Businesses affected by the sale of gray market goods were anticipating the December 13, 2010 Supreme Court decision on international copyright exhaustion in Costco Wholesale Corp. v. Omega, S.A. The case was on appeal from the Ninth Circuit’s decision finding that the first sale doctrine did not apply to goods manufactured outside of the United States and imported into the United States, and that therefore a copyright owner could prevent importation and sale of its own products, manufactured outside the United States, by unauthorized parties. See Foley’s prior Legal News Alert at http://tinyurl.com/2wo9v6j. The anti-climactic result was a one-sentence per curiam decision affirming the Ninth Circuit decision because of a 4-4 split among the eight participating justices. (Justice Kagan, who had participated in the case while Solicitor General, recused herself.)
The Supreme Court was confronted with the question of whether Section 602(a) of the Copyright Act (which grants an unqualified right to prevent importation of copyrighted works without the authorization of the copyright owner) trumps Section 109(a) of the Copyright Act (the first sale doctrine) even in the face of a lawful first sale outside of the United States. Yesterday’s decision affirms the Ninth Circuit’s answer of "yes" to this question.
Exhaustion has previously extended to goods that were manufactured in the United States, sold to foreign distributors, and then reimported into the United States, thus making a "round trip." See Quality King Distributors, Inc. v. L’anza Research Int’l, Inc., 523 U.S. 135 (1998). This is consistent with domestic patent exhaustion. See Quanta Computer, Inc. v. LG Electronics, Inc., 553 U.S. 617 (S.Ct. 2008). However, the open question for both copyright law and patent law was whether international exhaustion applied to goods that are manufactured abroad and then imported into the United States. The Supreme Court’s split opinion upholds the Ninth Circuit’s decision as the law in that circuit but does not create a precedent for the rest of the country. The door therefore remains open for conflicting decisions in other circuits regarding international copyright exhaustion, as well an independent decision by the Federal Circuit in the patent context.
Affirmance of the Ninth Circuit
The case was appealed from the Ninth Circuit Court of Appeal’s decision, Omega S.A. v. Costco Wholesale Corp. 541 F.3d 982 (9th Cir. 2008), wherein the court held that the first sale doctrine did not apply because Omega, the copyright holder, had neither made nor authorized the sale of the copyrighted goods in the United States. Costco was thus held liable for copyright infringement and appealed.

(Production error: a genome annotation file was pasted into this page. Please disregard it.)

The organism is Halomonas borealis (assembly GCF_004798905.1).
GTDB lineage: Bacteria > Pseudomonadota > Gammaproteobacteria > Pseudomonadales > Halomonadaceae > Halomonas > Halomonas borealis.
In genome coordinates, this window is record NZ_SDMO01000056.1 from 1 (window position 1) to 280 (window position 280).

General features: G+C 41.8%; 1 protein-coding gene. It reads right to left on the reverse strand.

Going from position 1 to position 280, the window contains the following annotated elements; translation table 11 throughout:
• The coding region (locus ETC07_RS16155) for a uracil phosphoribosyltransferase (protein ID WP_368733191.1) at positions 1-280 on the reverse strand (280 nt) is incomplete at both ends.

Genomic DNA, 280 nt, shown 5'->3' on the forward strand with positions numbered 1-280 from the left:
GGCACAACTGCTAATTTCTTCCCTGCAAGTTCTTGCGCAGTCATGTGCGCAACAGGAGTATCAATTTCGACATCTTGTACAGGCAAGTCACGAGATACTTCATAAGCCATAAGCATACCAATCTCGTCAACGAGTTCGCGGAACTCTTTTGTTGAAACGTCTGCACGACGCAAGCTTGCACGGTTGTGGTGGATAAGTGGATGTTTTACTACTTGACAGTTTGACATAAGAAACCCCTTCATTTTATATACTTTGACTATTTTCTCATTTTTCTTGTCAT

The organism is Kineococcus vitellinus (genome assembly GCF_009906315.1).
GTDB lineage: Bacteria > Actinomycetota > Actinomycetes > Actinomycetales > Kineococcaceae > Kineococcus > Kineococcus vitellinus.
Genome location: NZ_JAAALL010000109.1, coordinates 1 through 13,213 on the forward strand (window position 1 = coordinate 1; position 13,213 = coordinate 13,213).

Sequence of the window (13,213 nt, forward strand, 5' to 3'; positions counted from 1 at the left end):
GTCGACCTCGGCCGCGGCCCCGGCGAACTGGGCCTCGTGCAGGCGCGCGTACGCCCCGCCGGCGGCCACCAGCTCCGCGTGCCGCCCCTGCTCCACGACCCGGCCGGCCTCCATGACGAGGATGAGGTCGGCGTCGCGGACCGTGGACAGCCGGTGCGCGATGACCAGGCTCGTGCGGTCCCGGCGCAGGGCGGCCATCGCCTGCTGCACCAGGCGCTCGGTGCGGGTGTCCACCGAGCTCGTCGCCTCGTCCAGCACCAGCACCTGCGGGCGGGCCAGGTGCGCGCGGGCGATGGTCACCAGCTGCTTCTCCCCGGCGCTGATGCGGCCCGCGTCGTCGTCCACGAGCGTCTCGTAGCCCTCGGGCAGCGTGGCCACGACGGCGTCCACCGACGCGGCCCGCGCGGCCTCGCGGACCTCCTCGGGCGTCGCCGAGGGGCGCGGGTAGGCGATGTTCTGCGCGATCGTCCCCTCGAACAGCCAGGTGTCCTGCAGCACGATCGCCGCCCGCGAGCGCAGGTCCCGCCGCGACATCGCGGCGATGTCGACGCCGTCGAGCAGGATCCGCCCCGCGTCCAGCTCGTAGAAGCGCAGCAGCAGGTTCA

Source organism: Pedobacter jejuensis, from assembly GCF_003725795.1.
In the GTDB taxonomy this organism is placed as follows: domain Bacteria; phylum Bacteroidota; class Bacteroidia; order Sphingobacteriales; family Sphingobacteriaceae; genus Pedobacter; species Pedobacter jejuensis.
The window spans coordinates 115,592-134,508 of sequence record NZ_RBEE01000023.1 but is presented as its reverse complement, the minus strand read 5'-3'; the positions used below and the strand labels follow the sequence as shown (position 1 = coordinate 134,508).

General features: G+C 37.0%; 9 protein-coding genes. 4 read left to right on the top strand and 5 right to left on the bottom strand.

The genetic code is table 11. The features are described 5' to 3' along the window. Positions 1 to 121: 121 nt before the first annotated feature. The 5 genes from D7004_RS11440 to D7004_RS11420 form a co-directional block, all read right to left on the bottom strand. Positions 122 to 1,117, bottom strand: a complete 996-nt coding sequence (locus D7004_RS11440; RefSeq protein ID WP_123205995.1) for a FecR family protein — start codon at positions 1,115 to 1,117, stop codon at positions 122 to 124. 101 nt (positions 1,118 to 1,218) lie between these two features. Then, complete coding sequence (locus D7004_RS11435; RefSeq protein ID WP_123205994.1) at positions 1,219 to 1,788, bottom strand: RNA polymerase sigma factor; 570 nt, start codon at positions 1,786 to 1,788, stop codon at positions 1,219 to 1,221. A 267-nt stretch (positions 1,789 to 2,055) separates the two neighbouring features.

Costco imported and sold a batch of 117 Omega Seamaster watches imprinted with a U.S.-copyrighted "Omega Globe Design." The watches were manufactured in Switzerland and sold to authorized, foreign distributors in Egypt and Paraguay. Costco imported and sold the watches in its California stores for about $700 less than Omega’s suggested price. Omega sued Costco for copyright infringement alleging that Costco had violated the Copyright Act’s prohibitions on unauthorized importation and distribution of copyrighted works under 17 U.S.C. § 602(a) and 17 U.S.C. § 106(3). Costco countered that its acts were shielded by the first sale doctrine. The Ninth Circuit held that the first sale doctrine was not a defense because Omega had neither made nor authorized the sale of the watches in the United States. To hold otherwise, the Ninth Circuit reasoned, would violate the general presumption against the extraterritorial application of U.S. law.
Potential Implications in the Patent Context
Many commentators thought the Costco decision would provide the Federal Circuit with guidance in the area of international patent exhaustion. Despite more than a century of dealing with patent exhaustion, the Supreme Court has not issued an opinion squarely ruling on the applicability of international patent exhaustion for goods manufactured abroad.
Given that many U.S. entities have copyright and patent rights all over the world, a decision adopting international exhaustion would have implications for enforcement efforts and licensing arrangements, as well as potentially affect the strength or value of particular IP rights abroad. On the flip side, a decision rejecting international exhaustion may have encouraged U.S. manufacturers to move some manufacturing operations overseas to prevent entities from selling authentic used goods manufactured abroad. This topic continues to be a source of debate as other countries (including in the European Union (as to member states) and Japan) have adopted some form of international exhaustion.
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